7 Cf. Van der Woude, p. 9.

 8 T. André, Leprophete Aggee (Paris: Fischbacher, 1895).

 9 It concerns the “regnal year,” not the “accession year”; cf. P. R. Ackroyd, JNES 17 (1958) 13ff.; Beyse, op. cit., p. 10.

 10 Cf. R. A. Parker and W. H. Dubberstein, Babylonian Chronology 626 BC-AD 75 (Providence: Brown University, 1956). Cf. also H. H. Grosheide, Ezra-Nehemia I, COT (Kampen: Kok, 1963), pp. 112–13; J. van Goudoever, Biblical Calendars (Leiden: Brill, 1959).

 11 So Van der Woude. See also Beuken, op. cit., pp. 25–26, whose investigation into the dates of the prophetic literature led him to the conclusion that there are no reasons for denying the authenticity of the dates in Haggai (and Zechariah). The only exception among the scholars in this regard is Ackroyd, “Studies in the Book of Haggai,” JJS 2 (1951) 171–73.

 12 So Albright, The Biblical Period from Abraham to Ezra (New York: Harper and Row, 1963), p. 88; and J. Bright, The History of Israel, 3rd ed. (Philadelphia: Westminster, 1981), p. 372. According to J. Morgenstern the temple was completed in September 516 B.C., HUCA 22 (1951) 365ff.; 27 (1956) 159ff.; VT 5 (1955) 63 note. So also Baldwin.

 13 Cf. Beyse, op. cit., p. 37: Haggai’s religious-political expectations especially with regard to the Davidic dynasty were not generally accepted. Zechariah changed it accordingly, and so supersedes Haggai, who subsequently vanished from the scene.

 14 H. Ewald, Die Propheten des Alten Bundes, vol. 3 (Göttingen: Vandenhoeck and Ruprecht, 1867), p. 178, is of the opinion that Haggai had seen the first temple, as are Van Hoonacker, Mitchell, Elliger, Ackroyd (in Peake’s Commentary on the Bible). Others deny this possibility: Von Orelli, André Marti, G. A. Smith, Sellin, Junker, Deissler, Sellin-Fohrer (Introduction to the Old Testament, tr. D. Green [New York: Abingdon, 1968]), Deden, et al. Beuken, op. cit., p. 219, considers this possibility not entirely without support.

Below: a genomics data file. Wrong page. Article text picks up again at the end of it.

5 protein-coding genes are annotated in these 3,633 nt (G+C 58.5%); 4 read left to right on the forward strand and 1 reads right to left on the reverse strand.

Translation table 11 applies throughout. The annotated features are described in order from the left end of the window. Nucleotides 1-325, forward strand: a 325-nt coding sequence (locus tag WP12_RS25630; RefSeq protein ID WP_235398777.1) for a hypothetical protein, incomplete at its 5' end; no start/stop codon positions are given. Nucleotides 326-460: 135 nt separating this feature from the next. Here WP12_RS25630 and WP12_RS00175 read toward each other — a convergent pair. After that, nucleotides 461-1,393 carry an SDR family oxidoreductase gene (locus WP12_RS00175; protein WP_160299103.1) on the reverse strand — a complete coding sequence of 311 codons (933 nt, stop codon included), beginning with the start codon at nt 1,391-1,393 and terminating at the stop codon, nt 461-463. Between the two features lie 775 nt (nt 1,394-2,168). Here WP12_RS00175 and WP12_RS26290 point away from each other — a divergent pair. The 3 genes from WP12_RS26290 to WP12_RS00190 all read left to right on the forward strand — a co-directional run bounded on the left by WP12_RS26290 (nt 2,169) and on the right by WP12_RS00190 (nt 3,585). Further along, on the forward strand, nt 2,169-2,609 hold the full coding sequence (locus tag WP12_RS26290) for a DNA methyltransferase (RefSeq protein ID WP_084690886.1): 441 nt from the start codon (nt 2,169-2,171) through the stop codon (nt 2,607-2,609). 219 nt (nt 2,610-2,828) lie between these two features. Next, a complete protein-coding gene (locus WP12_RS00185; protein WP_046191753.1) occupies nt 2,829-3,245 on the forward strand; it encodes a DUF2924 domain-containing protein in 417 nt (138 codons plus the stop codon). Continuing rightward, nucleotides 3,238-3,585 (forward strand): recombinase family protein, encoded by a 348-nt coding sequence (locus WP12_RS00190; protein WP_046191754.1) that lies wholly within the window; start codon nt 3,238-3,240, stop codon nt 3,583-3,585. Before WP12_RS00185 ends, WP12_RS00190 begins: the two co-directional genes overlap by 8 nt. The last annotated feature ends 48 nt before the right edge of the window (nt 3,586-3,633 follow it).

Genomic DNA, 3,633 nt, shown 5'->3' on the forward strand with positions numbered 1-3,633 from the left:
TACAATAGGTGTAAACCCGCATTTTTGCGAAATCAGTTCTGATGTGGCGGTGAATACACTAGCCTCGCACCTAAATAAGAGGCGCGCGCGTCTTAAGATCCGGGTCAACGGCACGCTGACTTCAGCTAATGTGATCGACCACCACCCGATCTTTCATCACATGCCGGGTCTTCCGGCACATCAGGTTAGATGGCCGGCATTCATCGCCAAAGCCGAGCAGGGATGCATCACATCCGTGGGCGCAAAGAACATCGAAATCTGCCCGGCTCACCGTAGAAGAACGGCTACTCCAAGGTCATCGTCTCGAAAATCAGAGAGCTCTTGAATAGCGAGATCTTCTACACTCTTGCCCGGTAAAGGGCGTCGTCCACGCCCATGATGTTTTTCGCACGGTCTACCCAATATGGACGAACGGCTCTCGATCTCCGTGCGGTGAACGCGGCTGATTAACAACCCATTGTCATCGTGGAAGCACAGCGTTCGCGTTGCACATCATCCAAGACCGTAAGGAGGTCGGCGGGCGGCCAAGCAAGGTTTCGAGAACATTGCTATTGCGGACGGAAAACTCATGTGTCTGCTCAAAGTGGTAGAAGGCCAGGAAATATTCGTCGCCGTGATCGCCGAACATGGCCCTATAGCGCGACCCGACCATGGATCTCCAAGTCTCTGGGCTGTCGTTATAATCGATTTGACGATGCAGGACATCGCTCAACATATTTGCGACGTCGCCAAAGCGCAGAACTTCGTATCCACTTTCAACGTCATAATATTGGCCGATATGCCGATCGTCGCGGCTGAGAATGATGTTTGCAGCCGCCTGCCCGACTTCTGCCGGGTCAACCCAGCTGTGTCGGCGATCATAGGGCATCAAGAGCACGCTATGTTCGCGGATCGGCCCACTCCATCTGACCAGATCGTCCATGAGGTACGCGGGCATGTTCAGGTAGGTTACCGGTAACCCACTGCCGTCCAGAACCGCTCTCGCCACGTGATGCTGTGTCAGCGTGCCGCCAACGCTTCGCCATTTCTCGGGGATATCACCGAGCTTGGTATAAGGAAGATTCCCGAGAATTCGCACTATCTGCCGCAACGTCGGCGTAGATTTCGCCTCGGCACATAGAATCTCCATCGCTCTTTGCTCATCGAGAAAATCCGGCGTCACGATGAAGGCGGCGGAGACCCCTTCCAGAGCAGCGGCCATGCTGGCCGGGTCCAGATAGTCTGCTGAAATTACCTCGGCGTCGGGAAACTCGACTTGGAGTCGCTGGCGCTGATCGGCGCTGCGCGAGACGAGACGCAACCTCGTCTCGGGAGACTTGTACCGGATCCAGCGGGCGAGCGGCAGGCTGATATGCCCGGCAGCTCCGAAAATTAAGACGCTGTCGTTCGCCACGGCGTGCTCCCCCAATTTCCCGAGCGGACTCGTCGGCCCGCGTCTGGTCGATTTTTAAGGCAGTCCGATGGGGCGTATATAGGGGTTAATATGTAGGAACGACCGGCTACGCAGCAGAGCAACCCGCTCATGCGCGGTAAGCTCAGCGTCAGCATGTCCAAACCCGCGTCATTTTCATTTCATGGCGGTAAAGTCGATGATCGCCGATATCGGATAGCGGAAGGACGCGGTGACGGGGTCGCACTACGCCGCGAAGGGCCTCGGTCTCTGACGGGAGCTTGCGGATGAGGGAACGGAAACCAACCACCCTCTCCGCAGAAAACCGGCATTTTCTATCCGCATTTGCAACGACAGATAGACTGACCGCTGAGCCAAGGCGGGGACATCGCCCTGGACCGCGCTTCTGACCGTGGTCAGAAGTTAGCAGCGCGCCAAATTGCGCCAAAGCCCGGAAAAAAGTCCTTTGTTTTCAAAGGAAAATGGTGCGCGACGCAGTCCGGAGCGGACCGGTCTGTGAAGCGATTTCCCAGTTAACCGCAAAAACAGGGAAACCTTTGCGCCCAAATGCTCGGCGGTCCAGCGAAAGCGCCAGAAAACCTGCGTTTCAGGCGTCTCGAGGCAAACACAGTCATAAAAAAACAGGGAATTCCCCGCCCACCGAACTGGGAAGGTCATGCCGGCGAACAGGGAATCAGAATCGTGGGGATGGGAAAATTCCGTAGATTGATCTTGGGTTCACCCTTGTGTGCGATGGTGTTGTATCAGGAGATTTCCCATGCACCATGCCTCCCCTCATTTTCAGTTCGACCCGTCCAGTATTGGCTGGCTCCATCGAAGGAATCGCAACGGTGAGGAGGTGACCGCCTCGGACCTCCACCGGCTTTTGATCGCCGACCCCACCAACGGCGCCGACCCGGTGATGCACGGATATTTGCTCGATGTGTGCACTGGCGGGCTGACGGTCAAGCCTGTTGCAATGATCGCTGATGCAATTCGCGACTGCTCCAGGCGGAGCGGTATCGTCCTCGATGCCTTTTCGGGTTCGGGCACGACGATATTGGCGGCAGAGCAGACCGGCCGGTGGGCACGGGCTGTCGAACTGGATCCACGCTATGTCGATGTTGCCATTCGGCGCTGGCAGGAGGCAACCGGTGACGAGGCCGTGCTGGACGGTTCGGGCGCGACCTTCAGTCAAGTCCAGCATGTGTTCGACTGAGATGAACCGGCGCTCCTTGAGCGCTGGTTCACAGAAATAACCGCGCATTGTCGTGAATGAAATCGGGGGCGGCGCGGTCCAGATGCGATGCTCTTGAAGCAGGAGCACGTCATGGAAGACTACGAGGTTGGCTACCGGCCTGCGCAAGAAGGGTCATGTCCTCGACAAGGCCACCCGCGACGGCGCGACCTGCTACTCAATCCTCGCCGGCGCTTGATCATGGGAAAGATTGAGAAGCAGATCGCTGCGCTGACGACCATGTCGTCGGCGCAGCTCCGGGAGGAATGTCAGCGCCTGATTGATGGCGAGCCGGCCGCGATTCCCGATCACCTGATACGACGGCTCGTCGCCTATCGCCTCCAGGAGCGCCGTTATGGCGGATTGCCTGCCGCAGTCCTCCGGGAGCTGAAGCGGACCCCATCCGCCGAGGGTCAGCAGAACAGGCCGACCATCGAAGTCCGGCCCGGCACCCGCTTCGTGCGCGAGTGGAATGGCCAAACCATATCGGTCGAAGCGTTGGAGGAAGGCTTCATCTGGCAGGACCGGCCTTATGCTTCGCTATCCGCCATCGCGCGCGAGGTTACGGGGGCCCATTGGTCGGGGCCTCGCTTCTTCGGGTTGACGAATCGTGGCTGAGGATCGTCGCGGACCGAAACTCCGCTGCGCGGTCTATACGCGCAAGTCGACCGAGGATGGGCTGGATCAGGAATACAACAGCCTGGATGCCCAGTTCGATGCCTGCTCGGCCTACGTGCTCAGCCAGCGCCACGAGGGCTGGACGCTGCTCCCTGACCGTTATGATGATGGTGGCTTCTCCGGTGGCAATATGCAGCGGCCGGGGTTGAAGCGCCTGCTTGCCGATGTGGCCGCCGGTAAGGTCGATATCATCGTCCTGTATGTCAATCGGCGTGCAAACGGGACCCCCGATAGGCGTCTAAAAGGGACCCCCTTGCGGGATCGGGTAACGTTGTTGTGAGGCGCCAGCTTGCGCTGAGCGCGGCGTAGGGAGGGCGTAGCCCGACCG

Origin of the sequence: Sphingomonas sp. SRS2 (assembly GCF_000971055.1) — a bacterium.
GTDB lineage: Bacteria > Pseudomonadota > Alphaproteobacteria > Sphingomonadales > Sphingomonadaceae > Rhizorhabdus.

15 Cf. Beyse, op. cit., p. 37.

 16 See esp. the section in his book, op. cit., pp. 216–29, concerning Haggai’s milieu. Beyse, op. cit., pp. 50–51, contradicts Beuken’s point of view. According to him Haggai returned with Zerubbabel from exile.

 17 Cf. Beyse, op. cit., pp. 50–51.

 18 Cf. Jones, et al. Cf. also G. Sauer, “Serubbabel in der Sicht Haggais und Sacharjas,” in Das ferne und nahe Wort, Fest. L. Rost, ed. F. Maass, B ZAW 105 (Berlin: Töpelmann, 1967), p. 206; and now also J. Blenkinsopp, A History of Prophecy in Israel (London: SPCK, Philadelphia: Westminster, 1984), p. 232: “Haggai was himself in all probability a cult prophet.”

 19 Contra Sauer, op. cit., p. 206, who regards Haggai as the first (and only) court prophet of postexilic times.

 20 For a thorough discussion of the various traditions and legends surrounding Haggai, see T. André, Le Prophète Aggée, pp. 13–18.

 21 Beyse, op. cit., p. 65, agrees with J. Lindblom, Prophecy in Ancient Israel (Oxford: Blackwell, Philadelphia: Fortress, 1963), p. 421, that the postexilic prophets (Haggai and Zechariah) may not unfairly be described as epigones, against the evaluation of W. Nowack, Die kleinen Propheten, HKAT 3/4, 3rd ed. (Göttingen: Vandenhoeck and Ruprecht, 1922), p. 311, that with them we have the signs of declining prophecy.